It was in the bottom of the seventh inning, when the Royals were behind by a run, that I felt a sense of serenity. I was centered. Locked into a Zen-like state, I thought to myself, “The Royals are going to win this game.”
I didn’t yet know how. And I certainly didn’t Tweet out my feelings. (Check my feed sometime. I have a brilliant reverse jinx track record.) But there’s something about this team and this young season that I had all the confidence in the world.
And damn if they didn’t rally for two runs in the eighth to pull of yet another come from behind win. The 6-5 win was the Royals 11th on the season, pushed them into a first place tie with the Tigers in the Central and was their first one-run margin of the year. Nice.
It was just another ho-hum type of Royals games we’ve all come to expect. Timely hits, solid – and sometimes spectacular – defense, and a lockdown appearance from the bullpen. It feels like this has been written myriad times already (we’re only in April for crying out loud) but this winning methodology never gets old. Hell, winning never gets old. It’s just the way the Royals are doing it.. It’s fun and it feels sustainable.
— New Mike Moustakas continues to roll. Three hits in five plate appearances, driving in three runs. Naturally, two of the hits were opposite field knocks. We’re now in the third week of the season and his change in approach at the plate hasn’t seemed to have wavered. His spray chart is equal parts stunning and effective:
On Tuesday against Tommy Milone, I found myself thinking about his power. Milone’s fastball lives in the mid to upper 80s and his secondary stuff isn’t overwhelming. While he is a left-handed pitcher, his arsenal is such that he’s the type of pitcher a locked-in Moustakas should sit on and – with a favorable or early count – try to pull. And damn if he didn’t do that in the fifth inning.
It wasn’t a moon shot by any stretch, but the ball when far enough to reach the Twins bullpen. The guy is just doing so much right at the plate. That was just the 10th home run of his career against a lefty.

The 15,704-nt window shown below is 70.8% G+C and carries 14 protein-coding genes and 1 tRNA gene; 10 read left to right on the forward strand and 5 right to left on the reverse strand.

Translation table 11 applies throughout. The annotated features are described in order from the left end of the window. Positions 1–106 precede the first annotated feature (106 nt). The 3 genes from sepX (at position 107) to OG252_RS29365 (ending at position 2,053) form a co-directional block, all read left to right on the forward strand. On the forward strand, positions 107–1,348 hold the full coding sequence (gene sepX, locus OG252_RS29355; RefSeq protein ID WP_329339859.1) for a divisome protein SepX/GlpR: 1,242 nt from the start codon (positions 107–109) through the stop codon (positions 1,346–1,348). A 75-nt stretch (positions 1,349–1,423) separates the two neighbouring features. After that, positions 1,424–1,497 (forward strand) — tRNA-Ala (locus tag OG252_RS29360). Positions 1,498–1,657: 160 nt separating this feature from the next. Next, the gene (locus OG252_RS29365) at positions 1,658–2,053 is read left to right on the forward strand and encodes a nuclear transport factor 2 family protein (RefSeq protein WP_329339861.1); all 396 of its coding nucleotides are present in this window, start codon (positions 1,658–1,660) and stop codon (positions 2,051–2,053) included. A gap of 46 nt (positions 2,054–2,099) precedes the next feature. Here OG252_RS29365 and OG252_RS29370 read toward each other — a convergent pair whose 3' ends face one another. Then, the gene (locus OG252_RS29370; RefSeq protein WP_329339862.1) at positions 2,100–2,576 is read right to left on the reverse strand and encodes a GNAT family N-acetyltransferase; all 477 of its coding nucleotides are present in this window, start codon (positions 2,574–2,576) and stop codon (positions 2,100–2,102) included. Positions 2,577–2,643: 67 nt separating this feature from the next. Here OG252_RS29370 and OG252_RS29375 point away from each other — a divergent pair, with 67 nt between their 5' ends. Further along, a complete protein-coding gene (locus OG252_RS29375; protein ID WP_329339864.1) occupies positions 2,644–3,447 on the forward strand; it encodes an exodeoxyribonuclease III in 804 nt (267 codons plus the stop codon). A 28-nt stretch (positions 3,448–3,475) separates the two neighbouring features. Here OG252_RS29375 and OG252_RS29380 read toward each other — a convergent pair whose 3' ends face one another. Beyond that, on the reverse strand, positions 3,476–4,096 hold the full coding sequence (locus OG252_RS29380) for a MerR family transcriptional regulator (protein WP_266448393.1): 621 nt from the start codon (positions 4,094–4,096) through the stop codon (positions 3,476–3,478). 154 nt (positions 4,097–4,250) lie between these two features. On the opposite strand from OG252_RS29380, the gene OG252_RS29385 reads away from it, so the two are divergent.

Fast-forward to the eighth inning as the Royals are rallying. Paulo Orlando is at third with two outs. Moustakas steps to the plate. The Twins counter with their closer, left-handed Glen Perkins. Perkins gets ahead of Moustakas 0-2 and serves a 94 mph fastball on the outer half of the plate that is returned and lined to left field for the go-ahead single. Had this scenario happened last year – or any other time in Moustakas’s career – we all know how it would have turned out. (I’m thinking pop-up in foul territory on the third base side or a ground out to the right side of the infield as he rolled over on the pitch.) Instead, ballgame.
The big hits keep coming, no matter who is on the mound. For the short season, Moustakas is hitting lefties at a .333/.419/.556 clip. Small sample caveats all around, but I’m fairly certain he’s never had a stretch like this where he’s hit everyone like he’s Ted Freakin’ Williams.
— Eric Hosmer isn’t hitting for much power early in the season, but he’s just getting on base and letting the bottom half of the lineup do their thing. Another day and three more walks for the first baseman. His OBP is now .419, second highest on the team.
— If we’re going to talk about plate discipline or good approaches at the plate, we have to bring up Paulo Orlando. When he’s not hitting triples, he’s simply giving the Royals great plate appearances. This guy is so impressive. He came through once again in the eighth following a Sal Perez single with one of his own to get the rally going.
I know there’s much love in these parts for Jarrod Dyson, but Orlando has shown enough in the small sample to officially be named the Royals fourth outfielder.
— The Royals +35 run differential is the best in the league. On the offense, it’s not difficult to figure why. Check the lineup Ned Yost rolls out night after night. Moustakas, Lorenzo Cain, Hosmer and Kendrys Morales are all off to hot starts with OBPs over .400. Gordon after them is warming up and Sal Perez is scorching at the plate as well. When all the tumblers in the middle of the order are clicking, you’re going to plate some runs.
— I feel like I’ve ignored the bullpen, but I suppose that’s what happens when they shut down the opposition night after night. On Tuesday, just 3.1 innings of scoreless baseball. The bullpen has now thrown 42.1 innings and allowed just three runs. I’ll save you the hassle of reaching for your calculator. That’s a 0.64 ERA.
The Royals go for the sweep Wednesday night. Roll on.